This story, written in the voice of the manager of a minor-league team, sounds authentic because it opens by presenting events that could really happen, and describes characters that might have lived.
Early in the story, however, an unlikely pitcher in his forties appears and demonstrates an amazing knuckleball, one that is simply unhittable, so immediately the reader assumes that the story is moving toward fantasy, like Double-Curve Dan, about a magic pitch, a boys’ story that enthralled young readers in 1888, or The Natural, an adult fantasy made into a movie nearly a century later. But no: Rube Tyler, the astounding star of The Pitch, is a completely realistic pitcher in a story that sounds real.
Manager Orval Sheckard hardly knows what to make of the overage, overweight factory worker with the knuckler that’s little short of miraculous who suddenly shows up in his park, but Orval accepts Rube Tyler on his team because he is in such dire need of help. Hitters are seldom able to connect with Rube’s pitch because it moves around in unexpected ways, so the unlikely pitcher is almost immediately successful. Unfortunately, Rube has no other baseball skills and becomes sick with fright when he must go up before another pitcher.
Rube’s success with his marvelous pitch soon attracts the attention of the league commissioner, and the pitcher quickly finds himself on a team of higher rank. Gradually, his fame spreads, and he is drafted up to the major-league team in the chain, the Chicago Cubs.
At the same time, Rube’s health gradually declines; and he eventually becomes very sick. The reason for his illness, as well as for his miraculous pitching ability, remains unclear until Rube is literally on his last legs. The shrewd and poignant moral of the story surfaces near the end: Perhaps some dreams are better off left unrealized because they cost too much.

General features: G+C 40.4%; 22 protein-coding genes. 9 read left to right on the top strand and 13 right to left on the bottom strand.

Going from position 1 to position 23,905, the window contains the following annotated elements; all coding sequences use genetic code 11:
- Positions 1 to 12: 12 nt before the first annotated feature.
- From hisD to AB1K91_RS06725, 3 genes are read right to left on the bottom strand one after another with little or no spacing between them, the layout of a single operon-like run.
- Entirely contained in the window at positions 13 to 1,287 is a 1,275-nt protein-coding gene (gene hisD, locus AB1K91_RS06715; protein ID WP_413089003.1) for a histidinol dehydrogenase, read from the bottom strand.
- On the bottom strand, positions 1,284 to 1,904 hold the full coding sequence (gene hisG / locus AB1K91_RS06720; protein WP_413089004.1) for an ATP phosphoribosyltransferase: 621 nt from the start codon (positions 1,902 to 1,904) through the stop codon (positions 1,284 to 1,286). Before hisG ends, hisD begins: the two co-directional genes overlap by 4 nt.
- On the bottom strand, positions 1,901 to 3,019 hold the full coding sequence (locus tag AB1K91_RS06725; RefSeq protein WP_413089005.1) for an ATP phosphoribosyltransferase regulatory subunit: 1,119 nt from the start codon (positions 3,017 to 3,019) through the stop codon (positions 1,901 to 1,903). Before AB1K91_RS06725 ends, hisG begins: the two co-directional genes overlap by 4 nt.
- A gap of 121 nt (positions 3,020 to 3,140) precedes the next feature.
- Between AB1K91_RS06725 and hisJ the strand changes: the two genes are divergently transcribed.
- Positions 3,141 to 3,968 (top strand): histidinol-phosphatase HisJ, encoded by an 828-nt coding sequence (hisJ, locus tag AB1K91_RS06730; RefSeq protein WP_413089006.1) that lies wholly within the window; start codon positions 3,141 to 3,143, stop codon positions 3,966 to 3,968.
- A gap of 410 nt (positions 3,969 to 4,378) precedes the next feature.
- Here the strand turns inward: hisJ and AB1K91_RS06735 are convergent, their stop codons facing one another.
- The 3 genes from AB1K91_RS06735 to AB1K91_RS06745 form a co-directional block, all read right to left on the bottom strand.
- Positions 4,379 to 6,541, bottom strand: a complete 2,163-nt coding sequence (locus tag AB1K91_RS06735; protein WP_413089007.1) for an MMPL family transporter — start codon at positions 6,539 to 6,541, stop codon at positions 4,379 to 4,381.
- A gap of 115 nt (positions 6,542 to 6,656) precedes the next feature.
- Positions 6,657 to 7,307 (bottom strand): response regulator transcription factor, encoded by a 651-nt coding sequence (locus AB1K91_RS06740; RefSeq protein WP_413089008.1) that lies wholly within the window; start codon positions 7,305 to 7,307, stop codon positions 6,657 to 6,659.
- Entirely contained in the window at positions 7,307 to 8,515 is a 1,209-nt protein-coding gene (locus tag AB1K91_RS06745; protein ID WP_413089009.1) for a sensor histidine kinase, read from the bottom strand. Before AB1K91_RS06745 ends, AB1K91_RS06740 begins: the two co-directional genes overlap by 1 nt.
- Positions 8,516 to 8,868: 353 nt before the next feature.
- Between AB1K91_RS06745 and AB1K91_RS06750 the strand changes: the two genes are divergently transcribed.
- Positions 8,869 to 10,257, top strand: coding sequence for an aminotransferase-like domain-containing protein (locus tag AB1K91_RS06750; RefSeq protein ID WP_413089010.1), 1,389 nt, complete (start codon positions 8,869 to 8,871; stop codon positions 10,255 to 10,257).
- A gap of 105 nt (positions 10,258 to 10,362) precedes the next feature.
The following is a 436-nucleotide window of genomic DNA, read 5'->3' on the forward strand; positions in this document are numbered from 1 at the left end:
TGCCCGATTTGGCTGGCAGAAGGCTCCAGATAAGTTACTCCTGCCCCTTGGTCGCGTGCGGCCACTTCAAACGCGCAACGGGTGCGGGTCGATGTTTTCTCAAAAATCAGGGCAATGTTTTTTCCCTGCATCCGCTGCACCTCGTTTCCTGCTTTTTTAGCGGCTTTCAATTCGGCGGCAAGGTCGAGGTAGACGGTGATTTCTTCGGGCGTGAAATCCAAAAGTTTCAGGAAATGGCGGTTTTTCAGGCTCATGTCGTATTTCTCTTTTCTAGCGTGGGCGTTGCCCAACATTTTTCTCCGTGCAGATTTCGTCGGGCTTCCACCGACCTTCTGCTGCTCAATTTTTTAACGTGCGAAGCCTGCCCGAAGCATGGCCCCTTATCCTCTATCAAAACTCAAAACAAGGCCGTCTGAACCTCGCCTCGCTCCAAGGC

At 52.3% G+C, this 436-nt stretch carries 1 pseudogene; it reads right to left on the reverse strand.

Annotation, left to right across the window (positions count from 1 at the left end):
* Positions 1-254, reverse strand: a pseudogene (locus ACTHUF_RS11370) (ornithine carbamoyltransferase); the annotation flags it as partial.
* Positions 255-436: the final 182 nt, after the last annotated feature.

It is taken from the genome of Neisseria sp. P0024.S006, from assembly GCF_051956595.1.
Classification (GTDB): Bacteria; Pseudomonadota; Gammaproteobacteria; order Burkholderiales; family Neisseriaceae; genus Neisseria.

The style of writing in The Pitch is based upon the style of speech of the narrator, Orval Sheckard, the foul-mouthed manager of the minor club, whose manner of complaining about his life, his work, and his players goes way over the top. To present Orval’s narration, the author uses irritatingly frequent italics and ALLCAPS, many of them in full-page paragraphs. Worse, hardly a sentence goes by without the gratuitous inclusion of the lowest and worst vulgarities and curse words—often multiple times within the sentence. The result is that these offensive words become ineffectual because of their overuse, and they obtrude on the story.
Once in while, the expressions become creative instead of vulgar, as in the expression “Sweet Mary Mother on a moped.” Mostly, however, cursing and vulgarity clutter up the prose, detract from it, and become irritating literary inelegance. Readers’ tolerance for the inclusion of disgusting terms varies, but this book might be too heavy with them for many who like a good baseball tale. The story would have been improved by more of the occasional admirable phrase, such as when a character gives others a warning look: “he gives us the hairy eyeball.” Now, that’s writing, and it doesn’t require an f-word for emphasis.
The Pitch is a quick read, and the story reflects the difficulties and joys of playing and managing in a minor-league town. Those who can close one eye to the frequent jolts of irritation caused by grating words will probably enjoy it.